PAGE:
"3M's rising star" (Cover Story, Apr. 12) asks: Can James McNerney Jr. rev up the innovation machine of 3M? This is a question most successfully addressed by 3M Co.'s (MMM) legendary late chairman, William L. McKnight. Like Mr. McNerney, McKnight was an outstanding business analyst and was considered to be irreplaceable. Both have demonstrated the gift of understanding the impact of technology without the benefit of formal technical training. Both have developed personal power and wealth.
McKnight habitually talked individually to employees about their work and its value. He could understand enough of what a worker was doing, whether in manufacturing, sales, or science, to imagine what new business it could lead to. And he acted on his own ideas without worrying about intervening levels of management. None of McKnight's successors have been able to duplicate this feat. Perhaps McNerney can add this to his already impressive list of accomplishments.
James Tait Elder
Editor's note: The writer was a 3M employee from 1959 to 1986.
The sales figures show that 3M is losing market share by growing more slowly than the U.S. economy, which is not my idea of a star performance. You mention Post-it Notes, and yet a gentle, thoughtful innovator like Art Fry would not last a month in the new 3M. Six Sigma is about eliminating original thinking, not supporting innovation. Your account of McNerney's successful conclusion of a deal with Boeing Co. (BA) to sell aircraft engines shows his style: no mention of innovation or superior performance -- just an anticompetitive exclusive deal created by power in the leasing market.
John M. Legge
Surrey Hills, Australia Harvard is committed to providing full and open access to our campus. BusinessWeek remains free to contact our students for its survey, and our students are free to determine whether to respond ("Why Harvard and Wharton are wrong," Editorials, Apr. 19). We chose not to facilitate this access because we believe it inappropriate for the school, as an educational institution, to act as an agent on behalf of a commercial entity. This decision ensures consistency in our policy.
At the same time, we appreciate that prospective applicants rely on a wide range of information in finding the business schools that are right for them. Rankings are a popular component of this information, and we believe standardized, audited metrics are also important. Thus we have joined a number of other schools and the Graduate Management Admission Council, an independent nonprofit association, to develop them. Our fundamental goal is to balance the needs of our prospective students with the integrity of our learning environment.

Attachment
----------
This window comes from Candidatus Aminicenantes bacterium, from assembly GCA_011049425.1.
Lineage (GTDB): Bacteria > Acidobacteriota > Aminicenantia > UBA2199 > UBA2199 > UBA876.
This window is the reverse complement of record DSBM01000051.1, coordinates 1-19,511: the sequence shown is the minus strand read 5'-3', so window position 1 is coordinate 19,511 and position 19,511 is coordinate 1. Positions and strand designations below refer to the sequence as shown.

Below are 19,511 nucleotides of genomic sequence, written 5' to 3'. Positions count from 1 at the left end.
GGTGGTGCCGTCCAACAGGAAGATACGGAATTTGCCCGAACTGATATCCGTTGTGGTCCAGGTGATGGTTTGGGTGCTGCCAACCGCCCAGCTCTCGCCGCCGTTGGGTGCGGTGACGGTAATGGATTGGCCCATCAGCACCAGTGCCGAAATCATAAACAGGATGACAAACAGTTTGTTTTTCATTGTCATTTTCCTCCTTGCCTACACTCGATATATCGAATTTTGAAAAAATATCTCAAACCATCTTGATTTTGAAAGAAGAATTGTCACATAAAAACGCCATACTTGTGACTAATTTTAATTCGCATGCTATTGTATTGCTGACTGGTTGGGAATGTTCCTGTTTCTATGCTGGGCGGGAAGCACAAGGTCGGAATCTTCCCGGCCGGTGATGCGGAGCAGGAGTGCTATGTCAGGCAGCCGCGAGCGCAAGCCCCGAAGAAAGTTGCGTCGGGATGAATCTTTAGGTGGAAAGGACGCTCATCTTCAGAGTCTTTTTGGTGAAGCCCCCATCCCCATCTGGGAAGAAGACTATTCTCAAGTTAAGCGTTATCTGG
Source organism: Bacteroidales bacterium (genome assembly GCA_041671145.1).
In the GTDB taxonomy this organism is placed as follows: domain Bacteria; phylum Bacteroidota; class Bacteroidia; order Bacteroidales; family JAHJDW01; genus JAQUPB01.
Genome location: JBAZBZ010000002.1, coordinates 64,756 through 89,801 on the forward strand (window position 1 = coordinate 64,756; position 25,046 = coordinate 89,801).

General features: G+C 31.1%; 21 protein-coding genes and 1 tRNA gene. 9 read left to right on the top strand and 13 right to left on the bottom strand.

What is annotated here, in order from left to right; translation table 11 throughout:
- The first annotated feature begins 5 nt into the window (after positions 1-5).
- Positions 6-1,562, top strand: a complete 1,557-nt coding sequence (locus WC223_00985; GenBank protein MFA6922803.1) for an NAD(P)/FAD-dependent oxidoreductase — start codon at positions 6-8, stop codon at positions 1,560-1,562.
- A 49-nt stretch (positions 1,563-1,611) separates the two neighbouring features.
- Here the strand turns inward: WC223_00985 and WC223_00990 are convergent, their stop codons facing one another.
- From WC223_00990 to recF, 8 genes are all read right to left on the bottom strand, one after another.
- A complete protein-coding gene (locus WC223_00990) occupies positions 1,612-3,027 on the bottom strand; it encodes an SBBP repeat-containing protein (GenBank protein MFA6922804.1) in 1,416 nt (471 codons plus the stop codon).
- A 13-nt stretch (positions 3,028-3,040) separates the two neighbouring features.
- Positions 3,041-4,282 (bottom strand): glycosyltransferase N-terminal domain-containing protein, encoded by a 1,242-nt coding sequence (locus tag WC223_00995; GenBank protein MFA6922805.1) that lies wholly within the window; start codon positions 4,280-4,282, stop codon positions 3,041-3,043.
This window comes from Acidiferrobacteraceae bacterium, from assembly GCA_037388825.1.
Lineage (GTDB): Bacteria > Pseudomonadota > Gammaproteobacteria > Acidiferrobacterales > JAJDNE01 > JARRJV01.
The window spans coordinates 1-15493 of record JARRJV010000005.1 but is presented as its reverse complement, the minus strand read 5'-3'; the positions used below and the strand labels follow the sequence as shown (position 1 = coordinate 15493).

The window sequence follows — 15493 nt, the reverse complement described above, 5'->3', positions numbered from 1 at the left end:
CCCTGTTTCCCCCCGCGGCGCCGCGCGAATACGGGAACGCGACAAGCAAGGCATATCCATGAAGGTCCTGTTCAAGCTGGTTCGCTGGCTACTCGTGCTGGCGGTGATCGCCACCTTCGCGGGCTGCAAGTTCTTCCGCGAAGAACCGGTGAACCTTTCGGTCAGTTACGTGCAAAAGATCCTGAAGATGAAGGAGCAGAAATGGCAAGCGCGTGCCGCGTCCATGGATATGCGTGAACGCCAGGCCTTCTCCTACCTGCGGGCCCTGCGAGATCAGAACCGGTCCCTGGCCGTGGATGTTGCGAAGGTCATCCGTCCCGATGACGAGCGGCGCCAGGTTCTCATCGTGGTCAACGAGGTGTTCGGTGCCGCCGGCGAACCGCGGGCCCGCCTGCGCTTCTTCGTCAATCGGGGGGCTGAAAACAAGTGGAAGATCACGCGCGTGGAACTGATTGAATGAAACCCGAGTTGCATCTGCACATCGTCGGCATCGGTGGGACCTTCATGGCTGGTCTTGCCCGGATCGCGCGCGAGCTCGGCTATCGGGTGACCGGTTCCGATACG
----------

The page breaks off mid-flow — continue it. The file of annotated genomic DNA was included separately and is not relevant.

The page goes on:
Kim B. Clark, Dean
Harvard Business School
Editor's note: The Graduate Management Admissions Council is a membership organization of the business-school community. I was dismayed by your "Executive Compensation scoreboard" ("Executive pay," Special Report, Apr. 19), which grades CEO compensation in relation to company stock performance from 2001 through 2003. Because Providian Financial Corp.'s stock price declined substantially in 2001, you rated my performance toward the bottom of your grading scale.
I became CEO of Providian on Nov. 26, 2001, after the stock-price decline. I was hired to turn the company around, and my team has dedicated itself to that effort ever since. Our work has paid off for shareholders. From my first day on the job to Dec. 31, 2003, Providian's stock price increased more than 300%. To put it your way, $100 invested in Providian in November, 2001, would have been worth $416 by yearend 2003, and approximately $460 today.
Joseph W. Saunders
Chairman & CEO
Providian Financial Corp. (PVN)
Editor's note: All CEOs on our scoreboard are given ratings when three years of compensation data are available. In "After Sharpton: The great black hopes" (Washington Outlook, Apr. 12), the authors write: "...a Republican sweep could postpone the hopes of this new generation of black politicians." Apparently they have not noticed that there are black Republicans, several of whom would make far more attractive national candidates than any black Democrat currently on the political horizon.
In a national election, Colin Powell, Condoleezza Rice, Alan Keyes, or J.C. Watts Jr. would be likely to bury any of the Democratic candidates mentioned by BusinessWeek. Indeed, the only serious challenger in such a contest would be Representative Harold E. Ford Jr. (D-Tenn.). Ford may be "too conservative" for "veteran black pols," but -- un- like Jesse Jackson, Al Sharpton, and Charles Rangel -- he is seen as more than simply comic relief by those outside the Democratic Party.